All of these rules were implemented by Major League Baseball last season (2015) at the Double A and Triple A levels of play in order to test their effectiveness.

In regards to the “20-second” rule, Major League Baseball already has a rule know as “rule 8.04,” which states that pitchers have 12 seconds in between each pitch.  The major difference here is that with the new rule, there would be a big clock placed somewhere behind home plate.  Even though some may argue that having the clock there is not necessary, if you think about it in terms of the play clock in the National Football League or a shot clock in the National Basketball Association, it makes sense.  Having the clock present allows players to be held accountable for the time they take in between each pitch, just as the quarterback or shooter does in between each play or shot.

If you follow professional baseball religiously like I do, you know that baseball players are very superstitious.  In an article by the Bleacher Report, author Jay Brennan mentions many of the superstitions and rituals that individual players or teams have.  For example, on the larger scale, The Curse of the Bambino, or just something as simple as David Ortiz spitting on the right hand of his batting glove; players and teams have become accustom to these rituals.  By not allowing players to step out of the batter’s box completely, Major League Baseball is taking away those rituals that they hold so dearly.  Even though the players will adjust to the rule change, the fans might not.  The fans who attend a professional baseball game look forward to seeing their favorite player or team play and along with that comes those specific rituals. Therefore, this rule to me is one that needs to be examined further by the MLB.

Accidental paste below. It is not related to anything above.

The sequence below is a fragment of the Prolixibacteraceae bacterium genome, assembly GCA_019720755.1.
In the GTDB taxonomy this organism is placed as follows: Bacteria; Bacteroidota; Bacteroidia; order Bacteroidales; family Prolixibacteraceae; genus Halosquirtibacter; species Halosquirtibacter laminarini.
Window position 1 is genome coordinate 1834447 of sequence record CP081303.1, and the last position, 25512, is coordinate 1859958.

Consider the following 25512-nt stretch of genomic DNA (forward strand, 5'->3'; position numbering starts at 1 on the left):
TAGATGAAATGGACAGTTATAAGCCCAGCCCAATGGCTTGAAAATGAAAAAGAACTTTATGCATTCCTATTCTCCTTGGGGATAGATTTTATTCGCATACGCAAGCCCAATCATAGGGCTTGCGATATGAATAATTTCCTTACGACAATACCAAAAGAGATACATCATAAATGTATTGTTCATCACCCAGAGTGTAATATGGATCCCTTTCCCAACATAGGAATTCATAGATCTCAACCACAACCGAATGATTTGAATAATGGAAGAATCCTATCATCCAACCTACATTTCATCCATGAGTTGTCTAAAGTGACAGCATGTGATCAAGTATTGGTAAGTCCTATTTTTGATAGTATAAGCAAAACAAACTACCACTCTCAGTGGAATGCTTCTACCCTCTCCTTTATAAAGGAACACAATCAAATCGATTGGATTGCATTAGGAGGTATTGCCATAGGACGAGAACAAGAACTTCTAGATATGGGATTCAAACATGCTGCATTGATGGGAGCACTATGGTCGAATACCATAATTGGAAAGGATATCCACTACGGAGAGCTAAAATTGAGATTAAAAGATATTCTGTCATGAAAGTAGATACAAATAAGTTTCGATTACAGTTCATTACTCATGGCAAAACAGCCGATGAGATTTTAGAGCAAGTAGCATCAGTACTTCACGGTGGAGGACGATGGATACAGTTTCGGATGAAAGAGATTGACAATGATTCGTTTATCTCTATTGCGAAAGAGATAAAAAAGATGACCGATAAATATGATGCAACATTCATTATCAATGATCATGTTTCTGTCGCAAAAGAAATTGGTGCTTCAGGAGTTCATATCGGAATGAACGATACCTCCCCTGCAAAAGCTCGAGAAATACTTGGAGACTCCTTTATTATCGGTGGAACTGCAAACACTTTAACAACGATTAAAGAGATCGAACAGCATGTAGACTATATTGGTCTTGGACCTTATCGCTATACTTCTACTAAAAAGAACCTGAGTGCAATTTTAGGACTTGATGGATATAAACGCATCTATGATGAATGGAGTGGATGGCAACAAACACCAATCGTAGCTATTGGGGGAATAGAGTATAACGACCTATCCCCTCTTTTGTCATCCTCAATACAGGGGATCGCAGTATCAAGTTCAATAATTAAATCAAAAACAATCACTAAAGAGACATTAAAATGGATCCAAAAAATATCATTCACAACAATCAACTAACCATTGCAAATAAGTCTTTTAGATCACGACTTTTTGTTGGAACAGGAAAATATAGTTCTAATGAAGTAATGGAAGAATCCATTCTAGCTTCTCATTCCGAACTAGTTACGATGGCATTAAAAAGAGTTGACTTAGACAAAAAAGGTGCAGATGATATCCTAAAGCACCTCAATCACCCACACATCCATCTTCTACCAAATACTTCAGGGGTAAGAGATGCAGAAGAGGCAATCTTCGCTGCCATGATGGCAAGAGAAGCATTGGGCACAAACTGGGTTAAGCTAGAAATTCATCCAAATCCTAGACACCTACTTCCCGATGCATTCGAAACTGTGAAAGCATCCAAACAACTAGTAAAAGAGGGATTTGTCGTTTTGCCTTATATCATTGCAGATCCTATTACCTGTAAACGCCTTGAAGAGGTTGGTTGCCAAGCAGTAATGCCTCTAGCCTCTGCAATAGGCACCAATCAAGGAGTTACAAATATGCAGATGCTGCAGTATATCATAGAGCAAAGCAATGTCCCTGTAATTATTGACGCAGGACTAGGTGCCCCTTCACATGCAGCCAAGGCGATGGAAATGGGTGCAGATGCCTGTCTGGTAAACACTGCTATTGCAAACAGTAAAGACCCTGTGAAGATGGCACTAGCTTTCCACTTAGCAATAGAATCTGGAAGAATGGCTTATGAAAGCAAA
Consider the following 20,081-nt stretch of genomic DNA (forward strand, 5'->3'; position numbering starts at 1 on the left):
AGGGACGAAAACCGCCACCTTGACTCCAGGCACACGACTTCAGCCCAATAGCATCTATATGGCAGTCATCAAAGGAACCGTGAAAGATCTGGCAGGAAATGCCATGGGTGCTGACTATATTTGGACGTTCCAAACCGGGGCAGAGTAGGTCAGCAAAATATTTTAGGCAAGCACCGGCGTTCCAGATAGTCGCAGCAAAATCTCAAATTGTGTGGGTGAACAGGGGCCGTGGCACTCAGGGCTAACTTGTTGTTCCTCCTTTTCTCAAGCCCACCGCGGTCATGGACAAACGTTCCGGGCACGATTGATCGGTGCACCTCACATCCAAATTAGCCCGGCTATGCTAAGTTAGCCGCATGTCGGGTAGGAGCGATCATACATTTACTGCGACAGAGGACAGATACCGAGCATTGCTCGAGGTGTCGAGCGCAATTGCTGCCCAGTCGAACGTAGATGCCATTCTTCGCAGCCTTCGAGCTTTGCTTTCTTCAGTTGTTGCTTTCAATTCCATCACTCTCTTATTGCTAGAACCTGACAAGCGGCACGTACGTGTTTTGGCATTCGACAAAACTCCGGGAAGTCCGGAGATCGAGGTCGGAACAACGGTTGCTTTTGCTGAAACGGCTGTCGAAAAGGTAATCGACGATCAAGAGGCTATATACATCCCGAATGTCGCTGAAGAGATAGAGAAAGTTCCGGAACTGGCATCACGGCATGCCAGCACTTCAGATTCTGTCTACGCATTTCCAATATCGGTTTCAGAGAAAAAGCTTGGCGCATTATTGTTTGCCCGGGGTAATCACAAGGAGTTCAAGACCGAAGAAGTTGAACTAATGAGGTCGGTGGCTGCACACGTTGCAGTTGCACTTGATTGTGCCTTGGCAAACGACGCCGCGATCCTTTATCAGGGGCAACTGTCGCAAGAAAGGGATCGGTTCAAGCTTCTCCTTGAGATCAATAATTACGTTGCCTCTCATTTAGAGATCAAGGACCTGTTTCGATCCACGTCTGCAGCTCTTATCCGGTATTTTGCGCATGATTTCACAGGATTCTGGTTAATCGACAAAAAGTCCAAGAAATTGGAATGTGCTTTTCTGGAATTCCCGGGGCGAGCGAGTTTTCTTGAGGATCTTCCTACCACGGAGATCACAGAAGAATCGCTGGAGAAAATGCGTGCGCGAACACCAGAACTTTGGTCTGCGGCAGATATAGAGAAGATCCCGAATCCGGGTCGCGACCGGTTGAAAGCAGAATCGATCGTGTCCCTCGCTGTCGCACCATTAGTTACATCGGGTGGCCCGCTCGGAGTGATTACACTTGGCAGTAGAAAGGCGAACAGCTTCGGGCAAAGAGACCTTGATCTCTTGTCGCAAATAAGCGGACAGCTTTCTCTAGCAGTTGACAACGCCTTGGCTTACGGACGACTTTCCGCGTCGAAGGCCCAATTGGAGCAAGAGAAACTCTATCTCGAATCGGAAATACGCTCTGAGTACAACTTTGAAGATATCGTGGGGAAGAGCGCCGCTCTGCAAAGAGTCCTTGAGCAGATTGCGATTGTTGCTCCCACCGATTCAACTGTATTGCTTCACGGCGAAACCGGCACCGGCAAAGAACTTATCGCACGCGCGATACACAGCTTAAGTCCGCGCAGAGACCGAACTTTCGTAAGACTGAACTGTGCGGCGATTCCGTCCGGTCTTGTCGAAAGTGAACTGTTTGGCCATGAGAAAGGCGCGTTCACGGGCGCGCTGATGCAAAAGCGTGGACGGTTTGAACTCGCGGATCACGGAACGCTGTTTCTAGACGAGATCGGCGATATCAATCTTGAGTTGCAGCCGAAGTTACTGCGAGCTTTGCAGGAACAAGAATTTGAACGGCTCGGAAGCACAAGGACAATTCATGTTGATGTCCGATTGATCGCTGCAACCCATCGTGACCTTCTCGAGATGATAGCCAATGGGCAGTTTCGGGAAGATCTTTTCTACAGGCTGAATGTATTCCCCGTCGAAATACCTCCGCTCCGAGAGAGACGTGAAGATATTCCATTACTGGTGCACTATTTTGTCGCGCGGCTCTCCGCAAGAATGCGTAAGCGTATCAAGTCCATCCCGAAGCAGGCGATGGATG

On the other hand, I am in favor of the new intentional walk rule, which allows managers to signal to the umpire if the batter is going to be intentionally walked.  If you are not going to pitch to him then just send him on his way and let’s get the next guy up there.  Intentional walks do not happen too often during a Major League game, for example, one of the best hitters this past season [2015], Bryce Harper batted 521 times and was only intentionally walked 15 times.  The pace of the game would drastically change if they [MLB] would just let him take his base.  It would also reduce the chance of an accidental wild pitch that could score a potential winning run, and therefore end up on Sportscenter’s “Not Top 10.”

The next two rules regarding the time between innings and pitching changes are two that I foresee having success at the professional level.  Typically, if a viewer is watching on TV or listening to a game on the radio, the station will go to a commercial break during a pitching change or inning change.  These commercials only last two to three minutes anyway, therefore, the 2 minute and 30 second rule is one that is fair for players and managers alike.  These two rules along with the “time-out” rule could significantly reduce the time of the game.

Many of the new rules that Major League Baseball is proposing will allow for shorter games, which according to current Major Leaguer, Chase Headley, “is a good thing.”  Headly doesn’t know if speeding up the game will attract fans or turn fans away, but nonetheless, he states “cutting slack time, is a good thing.”  Out of all the rules that the MLB is trying to implement, I believe that the two rules regarding inning change and pitching change would be the most beneficial.  Once the new pitcher enters the field to head to the mound, more often than not he has already spent the last 10 to 20 minutes warming up in the bullpen.  I believe that MLB should give the new pitcher a maximum of 5 pitches to get acclimated to the new mound and then let’s get rolling.  This will help overall to speed the pace of the game up significantly.

Statistics show that these new rules are working by reducing the average game time; therefore, it’s only a matter of time before the rules make their way from the minor leagues into big league play.  I for one am excited to see where the future of baseball is heading and would appreciate a much shorter game time.

Leave a Reply

Fill in your details below or click an icon to log in: Logo

You are commenting using your account. Log Out /  Change )

Google photo

You are commenting using your Google account. Log Out /  Change )

Twitter picture

You are commenting using your Twitter account. Log Out /  Change )

Facebook photo

You are commenting using your Facebook account. Log Out /  Change )

Connecting to %s